The Kremlin is no stranger to Europe’s informational environment. GRU officers and Russian operatives are capable of creating sophisticated and coherent disinformation campaigns utilizing suitable social media profiles, bots, and troll networks and especially closed groups on Facebook. Those groups bring together the target audience in one place, and without any supervision or control are the best tools of disinfo spread.

Once vulnerable groups are established on social media, they are easy prey for narrative insertion. In addition to social media, we also see a network of “freaky” portals who cross-post anti-Ukrainian narratives and weird conspiracy theories. In general, their job is to post politically-charged content tailored to specific audiences. Then the dissemination machine starts, where all donkey work is done by trolls by spreading the news, which contain the real venom and hateful narratives, which are important for the Kremlin. In Poland, fringe disinformation dissemination strategies not only utilize a distorted national identity rooted in revisionism against Ukraine and a dismissal of Polish membership in Western structures, but also employ a tight network of fringe Polish-language sites with strong connections to Polish far-right subculture. The network uncovered by our research is created using hyperlinks embedded into revisionist websites’ articles to direct audiences to similar narratives or legitimize their content through other, trusted third-party sites. As seen on the graph below, a tight Polish network of fringe sites is mostly organised around the central node of  the portal which cross-post contents through hyperlinks and act as a form of “echo-chamber” of pro-Kremlin revisionist narratives and coordinate disinformation activities.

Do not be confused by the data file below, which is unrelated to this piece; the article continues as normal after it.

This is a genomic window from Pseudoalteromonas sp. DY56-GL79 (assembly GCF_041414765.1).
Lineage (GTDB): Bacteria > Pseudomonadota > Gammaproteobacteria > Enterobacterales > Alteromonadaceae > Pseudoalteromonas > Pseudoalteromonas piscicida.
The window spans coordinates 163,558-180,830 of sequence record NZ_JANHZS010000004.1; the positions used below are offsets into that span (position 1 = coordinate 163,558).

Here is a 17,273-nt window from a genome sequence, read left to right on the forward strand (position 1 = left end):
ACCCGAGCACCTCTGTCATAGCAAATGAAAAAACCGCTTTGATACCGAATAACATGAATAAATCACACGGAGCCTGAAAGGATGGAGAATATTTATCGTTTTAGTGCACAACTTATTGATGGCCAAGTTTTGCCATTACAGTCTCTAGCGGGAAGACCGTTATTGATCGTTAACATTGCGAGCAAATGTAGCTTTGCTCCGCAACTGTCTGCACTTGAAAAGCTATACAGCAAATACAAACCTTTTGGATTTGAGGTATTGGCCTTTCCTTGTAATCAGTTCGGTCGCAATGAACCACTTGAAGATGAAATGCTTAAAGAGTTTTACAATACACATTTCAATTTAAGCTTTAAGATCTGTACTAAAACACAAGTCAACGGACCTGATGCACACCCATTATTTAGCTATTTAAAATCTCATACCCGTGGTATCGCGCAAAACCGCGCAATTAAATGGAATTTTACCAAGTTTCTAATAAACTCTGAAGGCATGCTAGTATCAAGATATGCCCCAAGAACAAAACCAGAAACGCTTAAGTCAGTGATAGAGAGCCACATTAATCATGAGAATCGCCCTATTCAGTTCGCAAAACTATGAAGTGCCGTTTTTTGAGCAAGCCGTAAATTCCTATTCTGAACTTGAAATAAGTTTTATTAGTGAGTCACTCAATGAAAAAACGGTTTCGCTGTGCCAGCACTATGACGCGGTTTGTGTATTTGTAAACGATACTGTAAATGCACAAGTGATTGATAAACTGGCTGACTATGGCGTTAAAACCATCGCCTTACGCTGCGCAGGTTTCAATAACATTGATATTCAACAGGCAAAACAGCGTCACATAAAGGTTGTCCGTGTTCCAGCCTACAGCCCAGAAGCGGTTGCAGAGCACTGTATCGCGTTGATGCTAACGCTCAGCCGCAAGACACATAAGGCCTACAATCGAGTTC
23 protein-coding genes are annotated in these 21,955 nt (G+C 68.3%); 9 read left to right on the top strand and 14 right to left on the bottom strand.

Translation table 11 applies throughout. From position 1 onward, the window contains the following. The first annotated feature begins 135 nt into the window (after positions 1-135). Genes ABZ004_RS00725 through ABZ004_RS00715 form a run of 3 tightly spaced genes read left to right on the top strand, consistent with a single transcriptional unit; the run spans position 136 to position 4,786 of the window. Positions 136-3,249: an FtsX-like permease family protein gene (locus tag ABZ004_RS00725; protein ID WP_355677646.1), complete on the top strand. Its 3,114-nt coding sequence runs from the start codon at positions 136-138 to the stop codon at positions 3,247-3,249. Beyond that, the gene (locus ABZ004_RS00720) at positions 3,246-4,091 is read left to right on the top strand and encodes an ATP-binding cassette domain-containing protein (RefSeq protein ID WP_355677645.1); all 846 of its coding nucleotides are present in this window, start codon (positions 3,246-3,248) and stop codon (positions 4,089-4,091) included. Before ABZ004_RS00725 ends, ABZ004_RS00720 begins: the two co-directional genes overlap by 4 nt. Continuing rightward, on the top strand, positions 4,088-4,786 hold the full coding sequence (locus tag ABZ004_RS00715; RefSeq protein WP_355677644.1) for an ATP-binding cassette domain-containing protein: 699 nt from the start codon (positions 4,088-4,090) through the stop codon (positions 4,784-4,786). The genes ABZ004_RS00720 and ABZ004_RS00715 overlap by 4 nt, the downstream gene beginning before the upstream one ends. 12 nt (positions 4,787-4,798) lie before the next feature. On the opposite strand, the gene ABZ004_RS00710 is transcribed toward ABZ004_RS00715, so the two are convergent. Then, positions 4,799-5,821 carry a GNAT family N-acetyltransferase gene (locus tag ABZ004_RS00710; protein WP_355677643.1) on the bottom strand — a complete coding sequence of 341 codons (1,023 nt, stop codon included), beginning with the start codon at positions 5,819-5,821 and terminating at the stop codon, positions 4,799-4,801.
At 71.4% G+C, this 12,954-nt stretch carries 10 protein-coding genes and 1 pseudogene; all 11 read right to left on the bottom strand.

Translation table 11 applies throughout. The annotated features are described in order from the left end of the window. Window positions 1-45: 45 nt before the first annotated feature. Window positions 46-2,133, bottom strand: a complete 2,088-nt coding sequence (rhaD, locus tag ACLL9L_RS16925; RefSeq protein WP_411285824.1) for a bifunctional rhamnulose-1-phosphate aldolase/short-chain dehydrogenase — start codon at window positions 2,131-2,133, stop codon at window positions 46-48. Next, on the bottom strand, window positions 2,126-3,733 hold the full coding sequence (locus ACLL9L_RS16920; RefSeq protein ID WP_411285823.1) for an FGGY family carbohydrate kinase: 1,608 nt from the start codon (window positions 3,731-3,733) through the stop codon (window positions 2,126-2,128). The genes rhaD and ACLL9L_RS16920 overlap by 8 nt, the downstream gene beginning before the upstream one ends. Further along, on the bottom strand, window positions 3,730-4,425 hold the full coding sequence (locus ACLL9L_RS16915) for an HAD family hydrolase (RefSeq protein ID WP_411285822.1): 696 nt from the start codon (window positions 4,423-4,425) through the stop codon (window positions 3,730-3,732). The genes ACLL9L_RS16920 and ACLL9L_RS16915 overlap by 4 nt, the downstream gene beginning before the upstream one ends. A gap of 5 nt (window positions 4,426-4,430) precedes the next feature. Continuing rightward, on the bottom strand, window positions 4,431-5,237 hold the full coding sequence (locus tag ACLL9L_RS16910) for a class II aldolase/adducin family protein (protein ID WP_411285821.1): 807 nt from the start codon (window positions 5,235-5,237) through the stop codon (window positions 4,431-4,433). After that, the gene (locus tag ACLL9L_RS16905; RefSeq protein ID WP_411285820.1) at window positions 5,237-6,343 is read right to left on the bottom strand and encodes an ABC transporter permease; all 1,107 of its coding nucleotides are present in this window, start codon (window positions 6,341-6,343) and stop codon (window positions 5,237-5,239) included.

The Polish network of pro-Kremlin websites

STEP 4 - Create suitable narratives

To identify, map, and categorize the most prevalent revisionist narratives present in Poland, in cooperation with Open Information Partnership and Hungarian think-tank Political Capital, we took a random, representative sample of Polish website articles totaling almost 500. The recurring themes found within were categorized by narrative type, and their corresponding main messages, all relating to historical conflicts. We observed that the Kremlin is using those historical sentiments and conflicts over the region to fuel revisionist attitudes and stoke hostile sentiments in both Poland and Ukraine, against the Polish minority living in Ukraine (and vice versa). Putin’s propaganda machine is promoting these four main narratives and injecting them into far-right and fringe groups: